|About the presenter: Nancy Ribbler, M.A, CCC-SLP, BRS-FD is a licensed Speech-Language Pathologist. She has worked in speech pathology for twenty-nine years. She is a full-time school-based SLP in Broward County School District in South Florida and also has a private practice focusing on working with children and adults who stutter. Nancy served on the SIG4 Steering Committee for Fluency Disorders and was the Liaison for the Schools Task Force on Fluency. She has published articles on stuttering and presented on stuttering disorders at national, state and local levels. Nancy currently serves on the Stuttering Board in Fluency Disorders and reviews credentials and portfolios of individuals applying for Board Recognition in Fluency Disorders.|
Whatever happened to The Stocker Probe? It was one of my favorite assessment tools to use in my school-based practice. Not only was it engaging for school-age children, but also was a valuable tool when assessing fluency breakdown related to language complexity. In fact, during our 1999-2000 fluency initiative in Broward Country School District, we purchased several Stocker Probes for our clinicians. During school district fluency trainings, I received positive feedback about The Stocker Probe. Clinicians shared that the manipulatives were motivating for school age children. They liked the ease of administration and scoring and found it helpful in developing IEP goals. However, when SLPs in my district wanted to reorder protocols, they couldn't find the test listed with any publishing company. In our school district, SLPs need to use original protocols in formal assessment procedures. After doing a little research, I contacted one of the authors, Bob Goldfarb. I learned that his co-author Beatrice Stocker had passed away, and the publisher allowed the Stocker Probe to go out of print -- with no plans to reprint.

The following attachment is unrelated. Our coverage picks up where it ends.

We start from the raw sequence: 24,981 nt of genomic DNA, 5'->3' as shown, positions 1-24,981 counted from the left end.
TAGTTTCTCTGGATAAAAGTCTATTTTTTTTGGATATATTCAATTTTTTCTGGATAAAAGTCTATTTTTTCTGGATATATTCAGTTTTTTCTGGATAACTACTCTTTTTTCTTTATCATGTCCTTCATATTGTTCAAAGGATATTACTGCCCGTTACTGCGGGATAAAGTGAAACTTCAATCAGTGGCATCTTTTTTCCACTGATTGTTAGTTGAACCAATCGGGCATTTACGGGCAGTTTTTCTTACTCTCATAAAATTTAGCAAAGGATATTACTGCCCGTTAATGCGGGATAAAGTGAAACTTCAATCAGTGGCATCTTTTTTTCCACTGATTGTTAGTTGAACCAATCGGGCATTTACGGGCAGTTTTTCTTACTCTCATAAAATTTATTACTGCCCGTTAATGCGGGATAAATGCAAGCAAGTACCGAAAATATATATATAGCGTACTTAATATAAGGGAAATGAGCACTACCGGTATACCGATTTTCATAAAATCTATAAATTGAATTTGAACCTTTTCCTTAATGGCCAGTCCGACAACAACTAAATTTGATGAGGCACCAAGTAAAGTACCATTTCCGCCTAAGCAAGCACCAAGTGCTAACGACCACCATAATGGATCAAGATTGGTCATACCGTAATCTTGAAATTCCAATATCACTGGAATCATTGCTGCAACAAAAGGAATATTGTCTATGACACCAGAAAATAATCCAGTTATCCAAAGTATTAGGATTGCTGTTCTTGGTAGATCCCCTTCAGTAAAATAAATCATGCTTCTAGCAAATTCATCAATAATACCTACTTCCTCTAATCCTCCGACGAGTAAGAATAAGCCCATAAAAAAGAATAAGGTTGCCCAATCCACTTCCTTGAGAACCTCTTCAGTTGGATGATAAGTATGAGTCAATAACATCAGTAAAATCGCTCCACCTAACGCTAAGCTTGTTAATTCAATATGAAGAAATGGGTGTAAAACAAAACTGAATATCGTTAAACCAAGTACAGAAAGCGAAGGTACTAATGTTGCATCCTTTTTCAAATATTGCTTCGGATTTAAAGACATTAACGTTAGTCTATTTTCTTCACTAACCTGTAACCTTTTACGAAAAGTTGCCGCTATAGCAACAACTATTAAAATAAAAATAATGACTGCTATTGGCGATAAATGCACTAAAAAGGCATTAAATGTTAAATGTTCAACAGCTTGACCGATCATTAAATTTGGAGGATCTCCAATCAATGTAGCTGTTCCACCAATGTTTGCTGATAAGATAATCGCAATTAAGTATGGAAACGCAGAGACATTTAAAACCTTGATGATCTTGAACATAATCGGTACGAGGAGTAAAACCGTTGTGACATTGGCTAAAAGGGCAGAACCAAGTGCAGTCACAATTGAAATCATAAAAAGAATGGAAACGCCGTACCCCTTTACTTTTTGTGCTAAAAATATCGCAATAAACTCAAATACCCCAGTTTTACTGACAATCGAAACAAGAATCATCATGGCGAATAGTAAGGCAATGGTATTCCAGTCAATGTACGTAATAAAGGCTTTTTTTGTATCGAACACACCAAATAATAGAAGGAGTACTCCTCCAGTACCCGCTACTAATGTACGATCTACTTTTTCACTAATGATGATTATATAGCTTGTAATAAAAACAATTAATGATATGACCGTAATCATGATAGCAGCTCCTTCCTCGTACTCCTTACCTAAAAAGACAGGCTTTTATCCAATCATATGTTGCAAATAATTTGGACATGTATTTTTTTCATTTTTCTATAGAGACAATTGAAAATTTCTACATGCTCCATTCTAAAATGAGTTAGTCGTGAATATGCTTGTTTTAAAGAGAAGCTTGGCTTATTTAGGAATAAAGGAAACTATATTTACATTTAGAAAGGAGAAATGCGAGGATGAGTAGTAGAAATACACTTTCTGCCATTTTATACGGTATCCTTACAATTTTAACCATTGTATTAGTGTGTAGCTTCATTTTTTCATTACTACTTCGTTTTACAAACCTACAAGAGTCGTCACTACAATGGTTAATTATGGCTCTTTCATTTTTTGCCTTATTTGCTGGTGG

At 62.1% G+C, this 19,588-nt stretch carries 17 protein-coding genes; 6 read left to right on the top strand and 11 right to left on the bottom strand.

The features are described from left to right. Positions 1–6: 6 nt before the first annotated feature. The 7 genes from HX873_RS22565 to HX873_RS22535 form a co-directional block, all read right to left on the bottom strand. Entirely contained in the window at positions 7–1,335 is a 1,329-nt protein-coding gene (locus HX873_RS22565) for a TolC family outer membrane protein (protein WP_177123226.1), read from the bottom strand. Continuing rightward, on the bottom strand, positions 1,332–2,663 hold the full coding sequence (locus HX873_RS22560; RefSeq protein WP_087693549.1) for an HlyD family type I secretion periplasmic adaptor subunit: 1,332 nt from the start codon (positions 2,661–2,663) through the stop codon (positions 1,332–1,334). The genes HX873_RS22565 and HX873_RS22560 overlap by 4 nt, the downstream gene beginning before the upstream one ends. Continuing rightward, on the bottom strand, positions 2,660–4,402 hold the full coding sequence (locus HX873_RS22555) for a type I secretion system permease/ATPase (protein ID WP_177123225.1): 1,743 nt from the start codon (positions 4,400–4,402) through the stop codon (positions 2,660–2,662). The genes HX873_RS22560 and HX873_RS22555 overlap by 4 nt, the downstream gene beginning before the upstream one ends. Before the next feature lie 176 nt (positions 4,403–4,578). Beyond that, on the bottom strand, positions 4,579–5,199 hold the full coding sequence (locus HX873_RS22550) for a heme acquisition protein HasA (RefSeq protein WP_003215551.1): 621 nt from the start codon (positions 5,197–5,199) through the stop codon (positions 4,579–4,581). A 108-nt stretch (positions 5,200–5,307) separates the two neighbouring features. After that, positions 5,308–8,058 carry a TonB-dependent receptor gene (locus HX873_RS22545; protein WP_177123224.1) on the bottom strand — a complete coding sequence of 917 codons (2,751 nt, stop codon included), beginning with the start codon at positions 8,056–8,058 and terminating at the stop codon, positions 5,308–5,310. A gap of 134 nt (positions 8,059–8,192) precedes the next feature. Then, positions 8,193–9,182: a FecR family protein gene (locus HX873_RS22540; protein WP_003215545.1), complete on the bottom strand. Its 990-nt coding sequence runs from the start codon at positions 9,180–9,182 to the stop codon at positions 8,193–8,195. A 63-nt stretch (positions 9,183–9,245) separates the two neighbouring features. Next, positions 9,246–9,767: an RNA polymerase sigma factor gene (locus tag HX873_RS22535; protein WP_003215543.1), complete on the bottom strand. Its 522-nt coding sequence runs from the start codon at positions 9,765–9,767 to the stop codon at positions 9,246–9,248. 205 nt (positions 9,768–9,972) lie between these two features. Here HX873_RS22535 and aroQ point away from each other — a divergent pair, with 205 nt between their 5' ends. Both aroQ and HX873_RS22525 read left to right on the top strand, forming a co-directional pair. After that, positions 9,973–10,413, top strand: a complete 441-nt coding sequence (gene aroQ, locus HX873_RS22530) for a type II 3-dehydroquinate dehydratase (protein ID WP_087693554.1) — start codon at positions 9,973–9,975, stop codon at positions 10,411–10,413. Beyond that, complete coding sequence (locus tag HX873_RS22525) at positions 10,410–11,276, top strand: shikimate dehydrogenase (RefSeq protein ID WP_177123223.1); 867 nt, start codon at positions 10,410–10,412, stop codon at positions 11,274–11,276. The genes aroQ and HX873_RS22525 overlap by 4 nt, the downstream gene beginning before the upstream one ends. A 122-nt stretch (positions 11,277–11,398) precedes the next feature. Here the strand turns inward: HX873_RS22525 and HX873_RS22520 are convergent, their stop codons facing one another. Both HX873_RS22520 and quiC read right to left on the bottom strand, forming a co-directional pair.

For those of us who valued this tool for assessing fluency breakdown with increased language complexity, this news was a big disappointment. The Stocker Probe technique was based on the Demands and Capacities (DC) Model (Starkweather, 1987; Starkweather, Gottwald and Halford, 1990). Adams described the premise of the DC model as it relates to fluency breakdown "when environmental and/or self-imposed demands exceed the speaker's cognitive, environmental and/or emotional capacities for responding" (Adams, 1990, pages 136-137). The Stocker Probe was designed with this model in mind and had five Levels of Demands:
Adams, M.R. The demands and capacities model: I. Theoretical elaborations. Journal of Fluency Disorders, 1990, 15, 135-141.
Starkweather, C.W. Fluency and stuttering. Englewood Cliffs, NJ: Prentice-Hall, 1987.
Starkweather, C.W., Gottwald, S.R., and Halfond, M.M. Stuttering prevention: A clinical method. Englewood Cliffs, NJ: Prentice-Hall, 1990.
Stocker, B., Goldfarb, R. The Stocker Probe for Fluency and Language. Vero Beach, FL: Speech Bin, Inc. 1995.